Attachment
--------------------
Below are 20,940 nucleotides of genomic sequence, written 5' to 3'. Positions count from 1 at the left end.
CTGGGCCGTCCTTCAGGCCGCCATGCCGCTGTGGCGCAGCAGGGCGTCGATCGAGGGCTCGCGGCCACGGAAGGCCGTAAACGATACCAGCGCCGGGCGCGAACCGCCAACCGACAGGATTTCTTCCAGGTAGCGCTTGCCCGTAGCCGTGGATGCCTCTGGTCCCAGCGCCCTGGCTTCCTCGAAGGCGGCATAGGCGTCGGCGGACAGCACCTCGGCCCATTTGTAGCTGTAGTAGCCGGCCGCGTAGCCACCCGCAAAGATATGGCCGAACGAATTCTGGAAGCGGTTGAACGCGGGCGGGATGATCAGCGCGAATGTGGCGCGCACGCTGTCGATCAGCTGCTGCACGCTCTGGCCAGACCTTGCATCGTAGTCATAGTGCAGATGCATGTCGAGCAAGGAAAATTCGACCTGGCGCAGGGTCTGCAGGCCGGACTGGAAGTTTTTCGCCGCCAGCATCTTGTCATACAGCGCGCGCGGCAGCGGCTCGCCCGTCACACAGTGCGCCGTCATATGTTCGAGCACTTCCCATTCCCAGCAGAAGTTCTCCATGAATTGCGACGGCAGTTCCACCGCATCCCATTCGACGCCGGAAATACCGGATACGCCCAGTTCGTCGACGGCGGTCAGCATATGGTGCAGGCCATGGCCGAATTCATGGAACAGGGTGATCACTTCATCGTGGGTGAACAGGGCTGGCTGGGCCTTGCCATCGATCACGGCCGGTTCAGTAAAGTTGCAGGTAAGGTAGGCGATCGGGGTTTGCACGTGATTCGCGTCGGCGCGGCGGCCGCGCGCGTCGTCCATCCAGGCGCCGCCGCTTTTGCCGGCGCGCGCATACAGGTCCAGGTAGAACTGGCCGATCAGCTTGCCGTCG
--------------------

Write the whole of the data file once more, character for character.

Below are 20,940 nucleotides of genomic sequence, written 5' to 3'. Positions count from 1 at the left end.
CTGGGCCGTCCTTCAGGCCGCCATGCCGCTGTGGCGCAGCAGGGCGTCGATCGAGGGCTCGCGGCCACGGAAGGCCGTAAACGATACCAGCGCCGGGCGCGAACCGCCAACCGACAGGATTTCTTCCAGGTAGCGCTTGCCCGTAGCCGTGGATGCCTCTGGTCCCAGCGCCCTGGCTTCCTCGAAGGCGGCATAGGCGTCGGCGGACAGCACCTCGGCCCATTTGTAGCTGTAGTAGCCGGCCGCGTAGCCACCCGCAAAGATATGGCCGAACGAATTCTGGAAGCGGTTGAACGCGGGCGGGATGATCAGCGCGAATGTGGCGCGCACGCTGTCGATCAGCTGCTGCACGCTCTGGCCAGACCTTGCATCGTAGTCATAGTGCAGATGCATGTCGAGCAAGGAAAATTCGACCTGGCGCAGGGTCTGCAGGCCGGACTGGAAGTTTTTCGCCGCCAGCATCTTGTCATACAGCGCGCGCGGCAGCGGCTCGCCCGTCACACAGTGCGCCGTCATATGTTCGAGCACTTCCCATTCCCAGCAGAAGTTCTCCATGAATTGCGACGGCAGTTCCACCGCATCCCATTCGACGCCGGAAATACCGGATACGCCCAGTTCGTCGACGGCGGTCAGCATATGGTGCAGGCCATGGCCGAATTCATGGAACAGGGTGATCACTTCATCGTGGGTGAACAGGGCTGGCTGGGCCTTGCCATCGATCACGGCCGGTTCAGTAAAGTTGCAGGTAAGGTAGGCGATCGGGGTTTGCACGTGATTCGCGTCGGCGCGGCGGCCGCGCGCGTCGTCCATCCAGGCGCCGCCGCTTTTGCCGGCGCGCGCATACAGGTCCAGGTAGAACTGGCCGATCAGCTTGCCGTCG